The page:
If imitation is the highest form of flattery, then the executives of Waterloo, Ontario–based Research In Motion (RIMM) have been blushing for a decade. Since the company first released its BlackBerry handheld device in 1999, it has competed against a growing army of handset developers, including Motorola (MOT), Nokia (NOK), Palm (PALM), Google (GOOG), and Apple (AAPL), that all want to create smartphones that mimic the BlackBerry.
It wasn't always like this. When RIM's electronic organizer and e-mail device first came on the market, no one knew why they needed one -- but everyone quickly realized they couldn't do without one. While most business types who needed to be in constant touch already had two-way pagers, the BlackBerry allowed them to be more efficient: to answer their e-mails while getting lunch, waiting for a flight, or going to the restroom. It was also easier than lugging around a laptop.
At the core of its success was BlackBerry's server software, which was synced with corporate internal e-mail systems and was based on "push" technology, which continuously routes e-mail to the handset. Other handhelds used the more cumbersome "pull" technology, which required users to log onto a site and download their e-mail. In addition, the BlackBerry later offered wireless data and voice services available from most major wireless network providers.
As the BlackBerry became a must-have device in companies around the world, co-CEOs Jim Basillie and Mike Lazaridis quickly turned their focus from Wall Street to Main Street. But cynics, who couldn't see why consumers would need such a device, forecast the demise of the BlackBerry. Forbes magazine warned in November 2000 that "bigger rivals threaten to eat BlackBerry alive" and went on to say that "you can practically hear the lip-smacking over at Motorola," which had just rolled out a translucent cobalt blue two-way pager called Talkabout T900.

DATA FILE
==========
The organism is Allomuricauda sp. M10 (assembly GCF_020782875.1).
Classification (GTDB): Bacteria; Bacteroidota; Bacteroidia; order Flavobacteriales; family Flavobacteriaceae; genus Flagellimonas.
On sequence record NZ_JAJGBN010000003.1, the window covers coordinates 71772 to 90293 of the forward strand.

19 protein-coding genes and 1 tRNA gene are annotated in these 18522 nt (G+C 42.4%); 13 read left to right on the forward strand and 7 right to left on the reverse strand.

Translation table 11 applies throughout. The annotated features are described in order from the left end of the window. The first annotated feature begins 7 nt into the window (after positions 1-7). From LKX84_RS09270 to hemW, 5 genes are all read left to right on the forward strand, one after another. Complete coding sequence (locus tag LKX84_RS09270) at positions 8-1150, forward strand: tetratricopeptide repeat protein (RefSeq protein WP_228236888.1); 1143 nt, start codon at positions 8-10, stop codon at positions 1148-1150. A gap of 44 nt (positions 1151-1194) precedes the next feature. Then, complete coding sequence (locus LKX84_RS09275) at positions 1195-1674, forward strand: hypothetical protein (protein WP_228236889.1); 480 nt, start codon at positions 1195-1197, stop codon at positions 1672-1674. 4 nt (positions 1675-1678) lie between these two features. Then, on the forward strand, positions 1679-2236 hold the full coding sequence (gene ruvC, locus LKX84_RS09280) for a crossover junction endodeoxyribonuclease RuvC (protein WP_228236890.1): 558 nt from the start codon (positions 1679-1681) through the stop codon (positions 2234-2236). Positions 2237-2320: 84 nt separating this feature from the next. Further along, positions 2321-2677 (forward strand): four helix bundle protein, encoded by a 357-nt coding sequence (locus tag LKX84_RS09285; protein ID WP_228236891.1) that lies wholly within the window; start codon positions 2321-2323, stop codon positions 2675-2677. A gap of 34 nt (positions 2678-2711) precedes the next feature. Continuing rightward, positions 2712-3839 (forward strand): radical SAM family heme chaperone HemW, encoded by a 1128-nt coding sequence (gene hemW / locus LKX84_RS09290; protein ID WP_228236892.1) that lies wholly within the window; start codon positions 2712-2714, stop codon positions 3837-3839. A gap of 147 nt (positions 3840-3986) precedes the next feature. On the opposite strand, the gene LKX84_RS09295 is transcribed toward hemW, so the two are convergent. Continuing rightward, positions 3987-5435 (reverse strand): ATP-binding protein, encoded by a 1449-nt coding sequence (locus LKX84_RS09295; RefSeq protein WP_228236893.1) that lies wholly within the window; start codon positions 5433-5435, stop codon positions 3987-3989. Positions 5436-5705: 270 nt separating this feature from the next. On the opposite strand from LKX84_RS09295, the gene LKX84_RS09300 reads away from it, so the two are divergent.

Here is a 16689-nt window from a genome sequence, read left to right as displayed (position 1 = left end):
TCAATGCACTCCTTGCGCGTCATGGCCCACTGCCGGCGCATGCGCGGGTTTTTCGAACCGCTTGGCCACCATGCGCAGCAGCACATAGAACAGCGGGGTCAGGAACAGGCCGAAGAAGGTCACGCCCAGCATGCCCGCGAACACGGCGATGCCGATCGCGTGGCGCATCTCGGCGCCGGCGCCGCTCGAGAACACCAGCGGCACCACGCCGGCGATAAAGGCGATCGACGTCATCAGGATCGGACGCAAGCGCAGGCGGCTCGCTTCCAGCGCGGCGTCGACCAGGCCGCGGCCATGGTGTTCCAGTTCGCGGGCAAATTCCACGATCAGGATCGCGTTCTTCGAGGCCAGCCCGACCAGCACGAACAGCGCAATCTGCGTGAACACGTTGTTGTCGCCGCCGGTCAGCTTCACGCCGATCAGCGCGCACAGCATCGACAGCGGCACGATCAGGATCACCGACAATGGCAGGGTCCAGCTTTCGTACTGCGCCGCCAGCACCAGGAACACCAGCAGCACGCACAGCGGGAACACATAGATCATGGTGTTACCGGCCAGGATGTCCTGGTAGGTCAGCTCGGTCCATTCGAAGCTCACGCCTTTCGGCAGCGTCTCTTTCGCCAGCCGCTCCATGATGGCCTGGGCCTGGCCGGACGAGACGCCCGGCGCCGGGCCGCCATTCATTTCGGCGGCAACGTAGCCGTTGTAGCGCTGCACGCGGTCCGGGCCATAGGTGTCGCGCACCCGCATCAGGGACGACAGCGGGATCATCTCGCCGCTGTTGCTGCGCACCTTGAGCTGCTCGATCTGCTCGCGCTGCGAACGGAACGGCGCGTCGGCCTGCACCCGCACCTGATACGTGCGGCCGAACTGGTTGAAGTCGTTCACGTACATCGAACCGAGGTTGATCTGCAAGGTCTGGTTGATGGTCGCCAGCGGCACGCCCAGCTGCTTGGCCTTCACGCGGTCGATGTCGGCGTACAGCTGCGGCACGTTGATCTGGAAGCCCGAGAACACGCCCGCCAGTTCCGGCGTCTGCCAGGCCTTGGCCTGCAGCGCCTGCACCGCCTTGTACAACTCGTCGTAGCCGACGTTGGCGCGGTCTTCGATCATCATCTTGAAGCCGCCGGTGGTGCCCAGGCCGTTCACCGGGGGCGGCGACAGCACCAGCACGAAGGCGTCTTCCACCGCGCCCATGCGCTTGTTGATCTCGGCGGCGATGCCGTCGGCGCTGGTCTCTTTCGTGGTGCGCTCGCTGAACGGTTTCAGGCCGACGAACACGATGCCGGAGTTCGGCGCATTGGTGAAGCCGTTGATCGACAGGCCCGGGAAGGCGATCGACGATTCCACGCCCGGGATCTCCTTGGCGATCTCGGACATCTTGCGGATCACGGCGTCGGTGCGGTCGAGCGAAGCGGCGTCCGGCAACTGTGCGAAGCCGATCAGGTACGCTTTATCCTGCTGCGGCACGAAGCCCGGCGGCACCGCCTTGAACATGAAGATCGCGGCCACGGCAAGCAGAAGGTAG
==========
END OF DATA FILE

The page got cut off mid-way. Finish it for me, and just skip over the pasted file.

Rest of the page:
But the only lips that were smacking were those of the executives at RIM. With slick TV ads, a strategy of licensing its software to competitors, distribution ties with hundreds of phone carriers around the world, a big push to promote consumer applications, and more sophisticated business applications, Research In Motion managed the unthinkable and quickly nudged ahead of Motorola and Nokia to become the leading provider of smartphones in the world -- used by everyone from high school students to Wall Street executives alike.
What does the future hold for the BlackBerry? A lot more flattery. While cell phone sales are expected to fall by 10 percent this year, sales of smartphones will rise by 13 percent with strong players such as Nokia, Samsung, Palm, Google, and Apple -- all trying to create their own BlackBerry killer.
Nikhil Hutheesing is an editor at dailyfinance and writes about wireless. But he is still waiting to get his first BlackBerry. You may follow him on Twitter at Nikhil212
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